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May 28, 1939 – March 15, 2014

SEATTLE – When Japanese Americans returned home after being incarcerated in internment camps during World War II, no one wanted to talk about their experiences. It was too painful. They wanted to move on.

Determined to ensure that what his community experienced would never happen again, Frank Kitamoto broke that silence.

Dr. Kitamoto, a dentist, was a leader of Bainbridge Island’s Japanese American community in Washington State who spread awareness about Japanese internment camps. He died March 15 at a Seattle hospital. He was 74.

He died of heart and kidney complications, according to his sister Lilly Kodama, of Bainbridge Island.

Frank Kitamoto was 2½ in 1942 when he, his mother and three sisters were sent to the Manzanar War Relocation Center in California after President Franklin Roosevelt signed Executive Order 9066. His father had already been rounded up by the FBI for questioning; he joined the family later.

The Japanese Americans on Bainbridge Island were the first group in Washington to be taken to the internment camps, Dr. Kitamoto said during an interview with Idaho Public Television in 2007. The Kitamoto family stayed in Manzanar for 11 months, then were transferred to Minidoka War Relocation Center in Idaho.

Dr. Kitamoto’s earliest memories were from the camps, so, he said, he didn’t know what he was missing then. Later, he realized how difficult it must have been for the adults. He remembered spit-wad fights with other children and getting trampled at the end of the Miss Minidoka contest. When he was 5, he stole cigarettes from his dad’s dresser and smoked the whole pack, he told the television interviewer. Afterward, he was sick for a week.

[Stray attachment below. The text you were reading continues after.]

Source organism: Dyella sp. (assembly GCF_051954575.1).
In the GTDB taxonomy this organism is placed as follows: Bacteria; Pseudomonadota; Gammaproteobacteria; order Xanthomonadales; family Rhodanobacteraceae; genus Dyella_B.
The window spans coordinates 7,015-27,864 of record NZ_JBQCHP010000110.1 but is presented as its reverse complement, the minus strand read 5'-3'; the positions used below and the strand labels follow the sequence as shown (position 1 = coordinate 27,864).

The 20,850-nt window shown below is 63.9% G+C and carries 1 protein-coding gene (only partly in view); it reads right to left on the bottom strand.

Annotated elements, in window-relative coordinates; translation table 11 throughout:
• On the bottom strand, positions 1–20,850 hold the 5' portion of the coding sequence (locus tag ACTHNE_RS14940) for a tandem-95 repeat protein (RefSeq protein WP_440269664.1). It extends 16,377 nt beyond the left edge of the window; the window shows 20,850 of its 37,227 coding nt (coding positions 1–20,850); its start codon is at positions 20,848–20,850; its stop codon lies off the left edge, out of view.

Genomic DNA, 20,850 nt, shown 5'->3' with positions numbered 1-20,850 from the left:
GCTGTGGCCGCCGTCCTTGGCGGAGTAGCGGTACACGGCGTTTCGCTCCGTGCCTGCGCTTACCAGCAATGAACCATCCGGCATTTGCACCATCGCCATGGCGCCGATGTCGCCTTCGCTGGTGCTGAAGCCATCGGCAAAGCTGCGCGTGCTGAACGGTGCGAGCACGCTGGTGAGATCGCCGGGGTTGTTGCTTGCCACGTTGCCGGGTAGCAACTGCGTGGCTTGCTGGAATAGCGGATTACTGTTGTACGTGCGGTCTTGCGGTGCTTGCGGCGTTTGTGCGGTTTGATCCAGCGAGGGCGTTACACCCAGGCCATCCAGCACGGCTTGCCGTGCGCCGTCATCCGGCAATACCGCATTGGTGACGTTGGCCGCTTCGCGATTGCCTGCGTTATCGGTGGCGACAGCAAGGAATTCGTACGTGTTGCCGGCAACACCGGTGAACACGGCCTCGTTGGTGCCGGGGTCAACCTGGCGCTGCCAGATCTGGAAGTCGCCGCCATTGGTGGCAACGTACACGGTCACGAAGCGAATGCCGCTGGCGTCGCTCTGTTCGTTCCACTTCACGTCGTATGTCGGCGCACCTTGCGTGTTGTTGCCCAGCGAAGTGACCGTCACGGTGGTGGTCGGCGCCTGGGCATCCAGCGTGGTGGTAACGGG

“But I did give up smoking when I was 5 years old,” he said. “I remember that.”

Dr. Kitamoto was 5 when his family returned to Bainbridge Island near the end of the war. He struggled with identity, said Gerald Elfendahl, who met him in the early 1980s when they worked together on an exhibit at the Bainbridge Island Historical Museum, where Elfendahl was the curator.

“After World War II, there was such a strong social pressure for the Japanese to assimilate and not share their culture,” Elfendahl said. “He didn’t think it was good to be Japanese.”

That changed when Dr. Kitamoto realized the public needed to hear about their experiences, Kodama said.

When he tried to interview those who had been interned, some members of the community viewed him as an “angry young man who was rocking the boat,” said Clarence Moriwaki, who met Dr. Kitamoto in 1998 when Dr. Kitamoto was president of the Bainbridge Island Japanese American Community.

“There were 120,000 stories, and all their stories are different,” Moriwaki said. “Some have spent their whole time trying to forget it. Talking about it picks at that scab, and it’s painful. Frank did understand that, but he wanted to make sure that it didn’t happen again.”

Dr. Kitamoto worked with others to create an oral-history project, which he presented to students in Washington and across the nation.

When Dr. Kitamoto’s exhibits and the Bainbridge Island Japanese American Exclusion Memorial were completed, the same men who initially had been opposed came forward, Kodama said.

“They told Frank they were sure glad he didn’t pay any attention to them,” Kodama said.

Dr. Kitamoto had a successful dental practice on Bainbridge Island. In his offices, there were rooms filled with heirlooms donated to him by Japanese-American families. It must have driven his wife, Sharon, crazy, Moriwaki said, but she also recognized how important the items were.

“The artifacts were all over the place, and yet he felt these were important to save,” Moriwaki said. “He knew those pieces weren’t junk; they were somebody’s story.”

In addition to his sister, Lilly, survivors include Dr. Kitamoto’s wife, Sharon, and son, Derek, both of Bainbridge Island; and a sister, Frances Ikegami of Bremerton, Wash.

Seattle Times